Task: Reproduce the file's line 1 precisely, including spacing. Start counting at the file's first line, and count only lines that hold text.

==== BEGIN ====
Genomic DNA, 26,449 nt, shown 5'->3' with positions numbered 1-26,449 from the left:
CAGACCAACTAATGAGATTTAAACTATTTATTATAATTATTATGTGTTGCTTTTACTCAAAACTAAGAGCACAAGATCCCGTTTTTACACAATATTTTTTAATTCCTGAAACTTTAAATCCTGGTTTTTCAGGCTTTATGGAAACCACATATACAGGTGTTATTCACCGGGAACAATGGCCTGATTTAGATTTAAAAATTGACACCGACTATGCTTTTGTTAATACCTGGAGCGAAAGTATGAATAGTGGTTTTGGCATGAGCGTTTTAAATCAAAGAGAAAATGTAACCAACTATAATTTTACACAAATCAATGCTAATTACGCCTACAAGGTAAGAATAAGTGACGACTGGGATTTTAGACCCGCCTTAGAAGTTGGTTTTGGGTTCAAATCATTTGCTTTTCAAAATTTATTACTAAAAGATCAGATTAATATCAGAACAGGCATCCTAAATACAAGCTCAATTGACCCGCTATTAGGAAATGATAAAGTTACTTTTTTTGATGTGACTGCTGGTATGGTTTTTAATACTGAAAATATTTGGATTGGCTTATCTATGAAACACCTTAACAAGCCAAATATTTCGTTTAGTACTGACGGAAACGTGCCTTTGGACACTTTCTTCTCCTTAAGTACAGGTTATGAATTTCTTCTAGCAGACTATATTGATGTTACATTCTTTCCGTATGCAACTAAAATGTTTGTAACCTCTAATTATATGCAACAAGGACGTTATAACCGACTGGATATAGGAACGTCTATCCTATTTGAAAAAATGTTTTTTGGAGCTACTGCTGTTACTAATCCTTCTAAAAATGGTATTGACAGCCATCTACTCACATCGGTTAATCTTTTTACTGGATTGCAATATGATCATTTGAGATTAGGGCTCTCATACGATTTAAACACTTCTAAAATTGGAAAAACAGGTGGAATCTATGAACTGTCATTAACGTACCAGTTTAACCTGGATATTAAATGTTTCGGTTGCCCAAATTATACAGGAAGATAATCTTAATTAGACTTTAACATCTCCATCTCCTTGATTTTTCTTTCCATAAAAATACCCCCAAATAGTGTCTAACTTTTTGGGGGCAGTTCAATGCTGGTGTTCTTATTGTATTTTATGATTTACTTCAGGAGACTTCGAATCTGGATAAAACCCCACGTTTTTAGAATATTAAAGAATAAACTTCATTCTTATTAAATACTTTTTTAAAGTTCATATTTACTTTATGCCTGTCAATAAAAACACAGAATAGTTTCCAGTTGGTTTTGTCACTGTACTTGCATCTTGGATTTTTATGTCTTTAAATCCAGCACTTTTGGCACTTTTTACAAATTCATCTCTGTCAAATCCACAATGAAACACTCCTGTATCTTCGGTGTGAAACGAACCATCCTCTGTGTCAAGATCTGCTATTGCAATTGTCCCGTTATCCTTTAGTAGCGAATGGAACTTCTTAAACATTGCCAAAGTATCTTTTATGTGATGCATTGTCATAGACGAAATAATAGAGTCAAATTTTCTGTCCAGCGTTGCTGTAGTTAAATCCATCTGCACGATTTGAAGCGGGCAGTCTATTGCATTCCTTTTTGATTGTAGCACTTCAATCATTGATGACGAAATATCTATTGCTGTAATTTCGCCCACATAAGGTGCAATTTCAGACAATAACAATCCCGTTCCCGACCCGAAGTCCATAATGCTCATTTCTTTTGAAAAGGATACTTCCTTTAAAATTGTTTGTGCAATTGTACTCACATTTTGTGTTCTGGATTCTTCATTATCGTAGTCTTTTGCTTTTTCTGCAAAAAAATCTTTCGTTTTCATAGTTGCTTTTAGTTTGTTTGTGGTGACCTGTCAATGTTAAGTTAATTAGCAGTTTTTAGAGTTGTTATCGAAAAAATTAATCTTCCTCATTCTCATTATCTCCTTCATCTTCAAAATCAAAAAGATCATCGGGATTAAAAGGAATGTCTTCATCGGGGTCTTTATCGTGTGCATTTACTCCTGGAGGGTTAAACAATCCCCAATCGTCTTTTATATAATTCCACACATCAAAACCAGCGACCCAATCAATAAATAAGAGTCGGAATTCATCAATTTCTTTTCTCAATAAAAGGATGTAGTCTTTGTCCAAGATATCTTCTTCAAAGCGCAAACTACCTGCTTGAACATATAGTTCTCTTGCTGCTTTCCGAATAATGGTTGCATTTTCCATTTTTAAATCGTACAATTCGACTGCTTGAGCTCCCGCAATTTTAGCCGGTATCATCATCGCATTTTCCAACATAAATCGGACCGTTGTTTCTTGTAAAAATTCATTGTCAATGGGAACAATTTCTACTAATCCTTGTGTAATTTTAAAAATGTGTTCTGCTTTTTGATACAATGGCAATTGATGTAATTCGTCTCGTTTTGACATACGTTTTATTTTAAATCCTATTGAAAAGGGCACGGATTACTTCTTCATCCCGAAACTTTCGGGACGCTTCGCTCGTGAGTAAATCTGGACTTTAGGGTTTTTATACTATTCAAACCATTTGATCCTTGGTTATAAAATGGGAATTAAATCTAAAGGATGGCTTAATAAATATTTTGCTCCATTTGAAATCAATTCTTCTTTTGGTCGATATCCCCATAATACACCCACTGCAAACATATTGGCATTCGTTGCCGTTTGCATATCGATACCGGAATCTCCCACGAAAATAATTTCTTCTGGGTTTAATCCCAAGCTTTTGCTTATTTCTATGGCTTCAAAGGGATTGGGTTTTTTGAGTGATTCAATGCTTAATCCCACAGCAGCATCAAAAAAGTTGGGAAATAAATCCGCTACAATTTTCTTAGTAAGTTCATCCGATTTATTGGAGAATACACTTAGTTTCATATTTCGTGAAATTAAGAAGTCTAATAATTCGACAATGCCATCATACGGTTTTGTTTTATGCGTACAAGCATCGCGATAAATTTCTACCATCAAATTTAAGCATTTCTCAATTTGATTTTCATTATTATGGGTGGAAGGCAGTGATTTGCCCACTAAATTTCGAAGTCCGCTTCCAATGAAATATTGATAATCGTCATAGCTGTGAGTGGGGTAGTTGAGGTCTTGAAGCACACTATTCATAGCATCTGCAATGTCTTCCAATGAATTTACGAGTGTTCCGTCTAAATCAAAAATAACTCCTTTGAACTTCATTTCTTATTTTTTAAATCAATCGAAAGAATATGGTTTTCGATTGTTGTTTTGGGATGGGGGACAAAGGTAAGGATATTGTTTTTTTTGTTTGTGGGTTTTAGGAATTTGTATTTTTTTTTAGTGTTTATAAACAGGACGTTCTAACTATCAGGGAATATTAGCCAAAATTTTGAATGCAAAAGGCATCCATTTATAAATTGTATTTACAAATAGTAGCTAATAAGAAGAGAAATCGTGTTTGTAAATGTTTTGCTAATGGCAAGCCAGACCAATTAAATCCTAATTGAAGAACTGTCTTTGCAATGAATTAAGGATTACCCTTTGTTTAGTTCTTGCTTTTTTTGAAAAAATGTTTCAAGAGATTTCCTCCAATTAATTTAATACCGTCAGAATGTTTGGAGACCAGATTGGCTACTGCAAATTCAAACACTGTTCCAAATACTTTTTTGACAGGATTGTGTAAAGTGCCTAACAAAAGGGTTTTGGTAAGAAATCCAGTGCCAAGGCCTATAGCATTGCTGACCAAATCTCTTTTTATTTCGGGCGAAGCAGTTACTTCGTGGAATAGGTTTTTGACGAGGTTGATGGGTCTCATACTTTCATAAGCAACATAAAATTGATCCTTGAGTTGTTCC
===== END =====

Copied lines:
Genomic DNA, 26,449 nt, shown 5'->3' with positions numbered 1-26,449 from the left: